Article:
Advertisement

After 20 Years of Using Economic Evaluation, Should NICE be Considered a Methods Innovator?

  • Mark SculpherEmail author
  • Stephen Palmer
Current Opinion

Abstract

The National Institute for Health and Care Excellence (NICE) is only one of several organisations internationally that uses economic evaluation as part of decision making regarding funding and pricing of new medical technologies. However, it can be argued that NICE has developed a more prominent international profile than most in their use of economics. After 20 years of operation, it is timely to assess the extent of NICE’s achievements, including the economic evaluation methods it has used and its willingness to adapt these as new evaluative approaches emerge and when NICE faces particular policy challenges. This paper considers some of the important policy and contextual developments in the UK over the last 20 years and how these may have shaped NICE’s approach to economic evaluation. It then assesses key areas of NICE methods, including perspective, defining benefits, modelling and uncertainty. The paper concludes that NICE has provided important support for the development of new methods, in particular through its role in identifying priorities for methods research funding and its sponsorship of the NICE Decision Support Unit. However, potentially important developments in methods in a number of important areas have yet to be formally included in NICE’s methods guidance and this should be addressed in the Institute’s 2019/2020 methods review.

Notes

Acknowledgements

The authors are grateful for the comments and suggestions made by three anonymous reviewers, and the suggestions from Professor Michael Drummond; however, the views expressed and any errors are solely the responsibility of the authors.

Author Contributions

MS took the lead on drafting the manuscript and incorporating revisions following the referees’ comments. SP drafted sections, edited throughout and contributed to decisions regarding revisions following the referees’ comments.

Compliance with Ethical Standards

Funding

No explicit funding was used for work detailed in this paper. The Centre for Health Economics, University of York benefits from funding from various sources, including the UK NIHR.

Conflicts of interest

The Centre for Health Economics, University of York receives funding from the NIHR for a programme of technology assessment for NICE, and is also part of the NICE DSU. Mark Sculpher and Stephen Palmer are, or have been, members of various NICE advisory committees.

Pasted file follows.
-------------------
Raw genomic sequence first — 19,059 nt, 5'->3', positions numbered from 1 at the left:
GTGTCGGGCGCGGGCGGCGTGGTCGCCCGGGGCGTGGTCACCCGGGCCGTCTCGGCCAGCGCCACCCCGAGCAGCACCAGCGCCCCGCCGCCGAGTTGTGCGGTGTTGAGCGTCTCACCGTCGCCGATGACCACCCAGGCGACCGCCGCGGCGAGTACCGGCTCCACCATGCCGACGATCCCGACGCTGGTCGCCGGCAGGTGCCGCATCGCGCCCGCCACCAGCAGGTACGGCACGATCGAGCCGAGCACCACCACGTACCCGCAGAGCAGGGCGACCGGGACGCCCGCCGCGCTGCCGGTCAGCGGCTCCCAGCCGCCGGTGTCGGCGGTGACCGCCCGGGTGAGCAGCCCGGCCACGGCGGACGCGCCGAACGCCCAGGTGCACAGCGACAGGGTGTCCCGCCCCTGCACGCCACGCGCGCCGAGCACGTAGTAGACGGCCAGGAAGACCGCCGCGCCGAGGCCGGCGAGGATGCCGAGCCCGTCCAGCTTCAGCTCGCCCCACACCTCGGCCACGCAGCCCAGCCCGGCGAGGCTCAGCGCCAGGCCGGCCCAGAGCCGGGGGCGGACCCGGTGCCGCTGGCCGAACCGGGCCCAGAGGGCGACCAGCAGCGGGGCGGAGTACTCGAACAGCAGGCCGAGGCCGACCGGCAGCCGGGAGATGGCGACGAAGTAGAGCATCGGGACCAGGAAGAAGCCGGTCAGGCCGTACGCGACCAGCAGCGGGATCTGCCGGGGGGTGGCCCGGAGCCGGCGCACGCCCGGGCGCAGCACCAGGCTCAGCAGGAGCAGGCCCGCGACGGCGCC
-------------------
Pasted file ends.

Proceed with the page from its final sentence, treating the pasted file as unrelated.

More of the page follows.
References

  1. 1.
    Commonwealth Department of Health Housing and Community Services. Guidelines for the pharmaceutical industry on preparation of submissions to the Pharmaceutical Benefits Advisory Committee. Canberra: Australian Government Publishing Service; 1992.Google Scholar
  2. 2.
    Ministry of Health. Ontario guidelines for economic analysis of pharmaceutical products. Toronto: Ministry of Health; 1994.Google Scholar
  3. 3.
    Longworth L, Bojke L, Sculpher MJ, Tosh JC. Bridging the gap between methods research and the needs of policy makers: a review of the research priorities of the National Institute for Health and Clinical Excellence. Int J Technol Assess Health Care. 2011;27:1–8.CrossRefGoogle Scholar
  4. 4.
    National Institute for Health and Care Excellence (NICE). Methods for the development of NICE public health guidance (third edition). London: NICE; 2018.Google Scholar
  5. 5.
    National Institute for Health and Care Excellence (NICE). Medical technologies evaluation programme methods guide. London: NICE; 2017.Google Scholar
  6. 6.
    National Institute of Clinical Excellence. Appraisal of new and existing technologies: interim guidance for manufacturers and sponsors. London: National Institute of Clinical Excellence; 1999.Google Scholar
  7. 7.
    Treasury HM. The green book. Central government guidance on appraisal and evaluation. London: HM Treasury; 2018.Google Scholar
  8. 8.
    National Institute Health and Care Excellence (NICE). Review of methods for the Health Technology Evaluation programme. Presented in papers for the Public Board Meeting and Annual General Meeting 17 July. London: NICE; 2019. https://www.nice.org.uk/Media/Default/Get-involved/Meetings-In-Public/Public-board-meetings/agenda-and-papers-july-19.pdf. Accessed 11 Nov 19.
  9. 9.
    National Institute for Clinical Excellence (NICE). Guide to the technology appraisal process. NICE: 2001.Google Scholar
  10. 10.
    National Institute for Clinical Excellence (NICE). Guide to the methods of technology appraisal. London: NICE; 2004.Google Scholar
  11. 11.
    Gold MR, Siegel JE, Russell LB, Weinstein MC. Cost-effectiveness in health and medicine. New York: Oxford University Press; 1996.Google Scholar
  12. 12.
    National Institute for Health and Clinical Excellence (NICE). Guide to the methods of technology appraisal. London: NICE; 2008.Google Scholar